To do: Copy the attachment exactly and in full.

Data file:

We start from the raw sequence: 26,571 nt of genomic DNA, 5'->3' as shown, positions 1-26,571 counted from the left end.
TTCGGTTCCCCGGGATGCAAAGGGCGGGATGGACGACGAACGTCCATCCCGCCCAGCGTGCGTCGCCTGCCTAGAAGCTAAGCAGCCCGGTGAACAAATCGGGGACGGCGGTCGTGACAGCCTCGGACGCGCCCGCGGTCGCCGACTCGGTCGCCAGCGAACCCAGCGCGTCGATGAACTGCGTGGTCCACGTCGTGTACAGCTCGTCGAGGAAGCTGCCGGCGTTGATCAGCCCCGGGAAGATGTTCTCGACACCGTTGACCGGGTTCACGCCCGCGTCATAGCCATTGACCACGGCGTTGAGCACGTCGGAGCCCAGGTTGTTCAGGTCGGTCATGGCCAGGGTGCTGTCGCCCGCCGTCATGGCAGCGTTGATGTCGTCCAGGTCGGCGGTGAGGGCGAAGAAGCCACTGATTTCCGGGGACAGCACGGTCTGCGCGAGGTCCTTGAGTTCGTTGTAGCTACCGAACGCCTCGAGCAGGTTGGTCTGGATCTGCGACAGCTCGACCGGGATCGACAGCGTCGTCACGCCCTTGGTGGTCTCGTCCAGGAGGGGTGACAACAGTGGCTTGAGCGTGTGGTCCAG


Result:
We start from the raw sequence: 26,571 nt of genomic DNA, 5'->3' as shown, positions 1-26,571 counted from the left end.
TTCGGTTCCCCGGGATGCAAAGGGCGGGATGGACGACGAACGTCCATCCCGCCCAGCGTGCGTCGCCTGCCTAGAAGCTAAGCAGCCCGGTGAACAAATCGGGGACGGCGGTCGTGACAGCCTCGGACGCGCCCGCGGTCGCCGACTCGGTCGCCAGCGAACCCAGCGCGTCGATGAACTGCGTGGTCCACGTCGTGTACAGCTCGTCGAGGAAGCTGCCGGCGTTGATCAGCCCCGGGAAGATGTTCTCGACACCGTTGACCGGGTTCACGCCCGCGTCATAGCCATTGACCACGGCGTTGAGCACGTCGGAGCCCAGGTTGTTCAGGTCGGTCATGGCCAGGGTGCTGTCGCCCGCCGTCATGGCAGCGTTGATGTCGTCCAGGTCGGCGGTGAGGGCGAAGAAGCCACTGATTTCCGGGGACAGCACGGTCTGCGCGAGGTCCTTGAGTTCGTTGTAGCTACCGAACGCCTCGAGCAGGTTGGTCTGGATCTGCGACAGCTCGACCGGGATCGACAGCGTCGTCACGCCCTTGGTGGTCTCGTCCAGGAGGGGTGACAACAGTGGCTTGAGCGTGTGGTCCAG